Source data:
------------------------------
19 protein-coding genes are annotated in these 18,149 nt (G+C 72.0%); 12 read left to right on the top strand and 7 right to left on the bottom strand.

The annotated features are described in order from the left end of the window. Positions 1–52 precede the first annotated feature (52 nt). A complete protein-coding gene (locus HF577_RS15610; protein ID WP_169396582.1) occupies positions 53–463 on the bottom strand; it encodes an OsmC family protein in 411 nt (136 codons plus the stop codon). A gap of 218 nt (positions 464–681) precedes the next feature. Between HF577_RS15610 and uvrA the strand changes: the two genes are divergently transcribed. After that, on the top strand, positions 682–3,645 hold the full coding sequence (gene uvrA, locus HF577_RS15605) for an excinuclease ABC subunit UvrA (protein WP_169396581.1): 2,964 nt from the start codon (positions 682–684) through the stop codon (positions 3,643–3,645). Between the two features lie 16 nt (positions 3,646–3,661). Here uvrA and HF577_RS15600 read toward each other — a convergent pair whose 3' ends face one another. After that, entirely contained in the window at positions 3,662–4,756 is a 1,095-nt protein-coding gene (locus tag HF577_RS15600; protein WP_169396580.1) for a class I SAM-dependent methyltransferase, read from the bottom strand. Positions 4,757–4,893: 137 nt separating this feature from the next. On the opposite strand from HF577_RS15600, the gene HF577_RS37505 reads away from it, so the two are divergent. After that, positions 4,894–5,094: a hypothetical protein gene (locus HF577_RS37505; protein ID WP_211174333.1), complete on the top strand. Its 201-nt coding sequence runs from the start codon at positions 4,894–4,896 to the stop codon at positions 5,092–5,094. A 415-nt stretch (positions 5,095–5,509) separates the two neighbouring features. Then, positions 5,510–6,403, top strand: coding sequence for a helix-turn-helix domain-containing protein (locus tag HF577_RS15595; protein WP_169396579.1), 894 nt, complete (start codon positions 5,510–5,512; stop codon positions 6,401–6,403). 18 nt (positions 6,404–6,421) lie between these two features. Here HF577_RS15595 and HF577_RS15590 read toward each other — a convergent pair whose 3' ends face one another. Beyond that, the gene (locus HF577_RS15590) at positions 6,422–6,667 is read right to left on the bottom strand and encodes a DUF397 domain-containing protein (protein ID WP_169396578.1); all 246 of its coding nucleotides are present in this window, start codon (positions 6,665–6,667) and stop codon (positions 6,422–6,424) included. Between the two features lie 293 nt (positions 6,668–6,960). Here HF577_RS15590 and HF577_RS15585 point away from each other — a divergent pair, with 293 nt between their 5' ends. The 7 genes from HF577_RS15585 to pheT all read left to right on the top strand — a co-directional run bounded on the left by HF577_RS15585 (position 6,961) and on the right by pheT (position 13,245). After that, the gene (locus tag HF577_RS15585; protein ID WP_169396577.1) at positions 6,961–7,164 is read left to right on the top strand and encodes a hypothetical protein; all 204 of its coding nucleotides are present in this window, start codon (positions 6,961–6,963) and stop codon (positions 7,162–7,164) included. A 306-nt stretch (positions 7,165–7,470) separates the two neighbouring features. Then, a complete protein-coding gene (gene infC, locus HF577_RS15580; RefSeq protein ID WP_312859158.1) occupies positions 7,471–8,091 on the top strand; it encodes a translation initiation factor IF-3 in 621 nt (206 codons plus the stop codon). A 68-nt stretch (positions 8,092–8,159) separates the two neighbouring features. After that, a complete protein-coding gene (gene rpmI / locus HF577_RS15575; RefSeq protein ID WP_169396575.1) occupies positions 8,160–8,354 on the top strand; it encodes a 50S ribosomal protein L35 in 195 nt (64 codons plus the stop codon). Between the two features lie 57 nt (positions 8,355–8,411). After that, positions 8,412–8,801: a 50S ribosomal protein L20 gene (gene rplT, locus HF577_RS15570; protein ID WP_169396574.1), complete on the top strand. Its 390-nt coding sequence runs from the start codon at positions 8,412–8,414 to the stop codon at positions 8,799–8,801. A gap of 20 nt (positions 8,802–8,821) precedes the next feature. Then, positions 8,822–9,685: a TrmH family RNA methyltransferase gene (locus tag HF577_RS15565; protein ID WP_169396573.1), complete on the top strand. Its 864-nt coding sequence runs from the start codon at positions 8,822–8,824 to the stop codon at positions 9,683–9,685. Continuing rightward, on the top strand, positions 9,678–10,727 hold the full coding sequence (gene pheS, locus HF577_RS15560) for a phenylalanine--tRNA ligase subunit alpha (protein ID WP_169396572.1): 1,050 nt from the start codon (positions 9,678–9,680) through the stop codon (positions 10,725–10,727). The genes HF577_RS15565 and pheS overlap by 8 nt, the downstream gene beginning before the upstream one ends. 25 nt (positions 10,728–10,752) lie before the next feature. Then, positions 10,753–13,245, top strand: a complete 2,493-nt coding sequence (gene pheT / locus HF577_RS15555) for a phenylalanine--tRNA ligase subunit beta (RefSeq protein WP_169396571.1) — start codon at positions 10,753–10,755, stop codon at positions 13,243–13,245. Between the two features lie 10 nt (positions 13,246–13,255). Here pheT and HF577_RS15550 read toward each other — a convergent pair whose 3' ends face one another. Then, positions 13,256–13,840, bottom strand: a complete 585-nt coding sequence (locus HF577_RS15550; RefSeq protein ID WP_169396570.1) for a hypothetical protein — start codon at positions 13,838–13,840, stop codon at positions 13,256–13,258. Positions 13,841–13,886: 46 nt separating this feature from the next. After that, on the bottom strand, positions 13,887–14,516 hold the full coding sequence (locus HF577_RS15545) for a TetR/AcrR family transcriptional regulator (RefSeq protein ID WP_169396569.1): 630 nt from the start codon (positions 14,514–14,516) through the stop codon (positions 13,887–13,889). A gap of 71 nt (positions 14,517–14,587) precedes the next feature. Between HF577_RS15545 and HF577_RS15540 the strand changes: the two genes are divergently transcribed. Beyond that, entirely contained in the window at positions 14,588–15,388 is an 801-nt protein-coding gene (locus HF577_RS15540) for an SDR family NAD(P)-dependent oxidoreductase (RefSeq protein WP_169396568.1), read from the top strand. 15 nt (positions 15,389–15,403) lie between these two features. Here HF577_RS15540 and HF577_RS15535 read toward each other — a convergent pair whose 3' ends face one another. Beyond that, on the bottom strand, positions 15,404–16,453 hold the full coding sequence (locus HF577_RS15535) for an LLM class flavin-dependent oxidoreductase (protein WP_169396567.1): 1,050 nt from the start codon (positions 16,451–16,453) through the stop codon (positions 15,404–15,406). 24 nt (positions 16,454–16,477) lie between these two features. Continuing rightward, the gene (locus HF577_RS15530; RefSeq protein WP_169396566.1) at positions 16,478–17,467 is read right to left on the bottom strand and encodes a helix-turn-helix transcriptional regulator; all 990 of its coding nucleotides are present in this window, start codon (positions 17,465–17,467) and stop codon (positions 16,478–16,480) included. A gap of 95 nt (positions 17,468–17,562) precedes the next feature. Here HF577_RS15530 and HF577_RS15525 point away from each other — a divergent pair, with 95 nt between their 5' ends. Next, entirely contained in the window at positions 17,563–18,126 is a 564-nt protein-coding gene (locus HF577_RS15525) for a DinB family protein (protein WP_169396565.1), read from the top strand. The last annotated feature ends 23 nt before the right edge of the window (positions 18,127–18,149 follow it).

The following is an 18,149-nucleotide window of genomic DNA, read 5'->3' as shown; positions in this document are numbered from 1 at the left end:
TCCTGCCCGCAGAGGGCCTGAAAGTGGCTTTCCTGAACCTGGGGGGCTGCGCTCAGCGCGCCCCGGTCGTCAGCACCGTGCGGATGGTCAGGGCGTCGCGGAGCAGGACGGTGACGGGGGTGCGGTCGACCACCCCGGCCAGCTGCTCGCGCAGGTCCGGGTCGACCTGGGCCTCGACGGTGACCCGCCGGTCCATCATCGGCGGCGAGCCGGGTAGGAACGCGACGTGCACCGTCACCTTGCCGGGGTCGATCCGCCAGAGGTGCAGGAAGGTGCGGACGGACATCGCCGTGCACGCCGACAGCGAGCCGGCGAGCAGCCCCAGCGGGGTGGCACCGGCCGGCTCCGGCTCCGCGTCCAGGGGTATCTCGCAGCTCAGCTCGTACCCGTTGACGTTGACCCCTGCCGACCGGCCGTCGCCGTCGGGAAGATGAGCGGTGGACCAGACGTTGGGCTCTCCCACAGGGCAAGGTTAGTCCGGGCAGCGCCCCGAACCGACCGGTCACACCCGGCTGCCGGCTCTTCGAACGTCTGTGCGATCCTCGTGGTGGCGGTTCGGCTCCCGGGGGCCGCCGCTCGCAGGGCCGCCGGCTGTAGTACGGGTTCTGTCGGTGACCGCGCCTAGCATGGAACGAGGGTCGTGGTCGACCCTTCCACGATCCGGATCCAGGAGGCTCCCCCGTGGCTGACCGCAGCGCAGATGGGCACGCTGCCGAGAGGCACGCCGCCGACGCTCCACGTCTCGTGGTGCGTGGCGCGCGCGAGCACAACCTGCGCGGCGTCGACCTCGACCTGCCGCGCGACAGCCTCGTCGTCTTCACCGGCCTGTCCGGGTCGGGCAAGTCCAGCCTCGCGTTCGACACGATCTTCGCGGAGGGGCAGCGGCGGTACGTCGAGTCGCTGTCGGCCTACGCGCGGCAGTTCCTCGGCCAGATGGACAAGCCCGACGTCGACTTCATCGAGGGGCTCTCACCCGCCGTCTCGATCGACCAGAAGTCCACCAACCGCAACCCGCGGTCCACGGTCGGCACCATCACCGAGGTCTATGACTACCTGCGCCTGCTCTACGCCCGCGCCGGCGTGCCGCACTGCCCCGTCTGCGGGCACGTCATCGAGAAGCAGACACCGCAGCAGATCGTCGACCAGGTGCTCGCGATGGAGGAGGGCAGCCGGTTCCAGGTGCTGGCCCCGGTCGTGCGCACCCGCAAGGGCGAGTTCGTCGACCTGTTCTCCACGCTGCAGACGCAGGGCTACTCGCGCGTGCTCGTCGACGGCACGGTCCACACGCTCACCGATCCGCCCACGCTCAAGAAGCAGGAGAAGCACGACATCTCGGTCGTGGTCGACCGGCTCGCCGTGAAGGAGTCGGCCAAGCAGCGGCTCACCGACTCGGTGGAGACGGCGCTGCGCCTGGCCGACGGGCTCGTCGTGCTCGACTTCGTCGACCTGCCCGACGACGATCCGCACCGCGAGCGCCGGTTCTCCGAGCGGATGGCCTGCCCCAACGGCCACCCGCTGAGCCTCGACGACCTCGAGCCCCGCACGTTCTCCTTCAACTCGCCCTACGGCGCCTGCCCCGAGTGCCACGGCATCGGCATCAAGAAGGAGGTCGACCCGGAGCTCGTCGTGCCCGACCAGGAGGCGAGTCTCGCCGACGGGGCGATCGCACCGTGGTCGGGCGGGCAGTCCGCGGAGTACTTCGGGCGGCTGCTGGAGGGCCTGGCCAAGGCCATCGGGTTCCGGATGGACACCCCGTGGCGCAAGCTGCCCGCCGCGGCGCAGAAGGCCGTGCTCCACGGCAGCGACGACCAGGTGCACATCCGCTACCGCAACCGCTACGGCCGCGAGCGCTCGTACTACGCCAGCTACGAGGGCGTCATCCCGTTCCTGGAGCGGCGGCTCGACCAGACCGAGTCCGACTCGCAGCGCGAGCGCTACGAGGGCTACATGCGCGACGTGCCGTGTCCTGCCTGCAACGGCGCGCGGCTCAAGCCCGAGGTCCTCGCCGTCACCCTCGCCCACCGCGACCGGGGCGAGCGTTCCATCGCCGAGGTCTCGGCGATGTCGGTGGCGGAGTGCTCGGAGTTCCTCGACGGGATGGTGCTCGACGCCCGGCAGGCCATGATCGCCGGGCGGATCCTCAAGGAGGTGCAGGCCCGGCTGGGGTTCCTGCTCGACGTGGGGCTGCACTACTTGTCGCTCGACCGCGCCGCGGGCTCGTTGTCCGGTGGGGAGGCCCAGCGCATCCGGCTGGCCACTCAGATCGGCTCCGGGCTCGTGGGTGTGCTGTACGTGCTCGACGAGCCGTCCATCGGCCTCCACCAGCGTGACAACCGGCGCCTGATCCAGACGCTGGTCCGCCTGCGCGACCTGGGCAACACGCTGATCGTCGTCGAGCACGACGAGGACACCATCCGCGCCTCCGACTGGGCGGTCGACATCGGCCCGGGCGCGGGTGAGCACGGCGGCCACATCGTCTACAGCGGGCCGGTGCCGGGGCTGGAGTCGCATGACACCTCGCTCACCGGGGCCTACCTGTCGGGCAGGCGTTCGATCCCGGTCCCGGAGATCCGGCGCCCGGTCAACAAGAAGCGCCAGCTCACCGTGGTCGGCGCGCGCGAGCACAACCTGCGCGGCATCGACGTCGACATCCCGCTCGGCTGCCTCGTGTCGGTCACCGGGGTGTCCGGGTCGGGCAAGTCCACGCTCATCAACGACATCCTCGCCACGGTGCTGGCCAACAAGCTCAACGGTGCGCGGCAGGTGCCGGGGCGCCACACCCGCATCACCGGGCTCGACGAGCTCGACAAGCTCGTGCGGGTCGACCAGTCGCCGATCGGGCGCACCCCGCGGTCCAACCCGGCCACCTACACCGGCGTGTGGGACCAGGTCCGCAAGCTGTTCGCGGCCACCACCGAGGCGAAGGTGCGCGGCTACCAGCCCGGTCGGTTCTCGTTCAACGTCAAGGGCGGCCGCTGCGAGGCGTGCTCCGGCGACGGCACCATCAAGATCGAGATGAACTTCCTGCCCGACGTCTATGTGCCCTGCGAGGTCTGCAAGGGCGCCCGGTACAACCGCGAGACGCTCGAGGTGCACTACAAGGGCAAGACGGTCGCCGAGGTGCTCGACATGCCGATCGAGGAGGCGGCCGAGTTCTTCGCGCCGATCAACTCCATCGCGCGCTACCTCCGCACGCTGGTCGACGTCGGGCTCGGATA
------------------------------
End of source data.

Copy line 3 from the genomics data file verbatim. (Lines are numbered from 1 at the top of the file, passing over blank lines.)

The following is an 18,149-nucleotide window of genomic DNA, read 5'->3' as shown; positions in this document are numbered from 1 at the left end: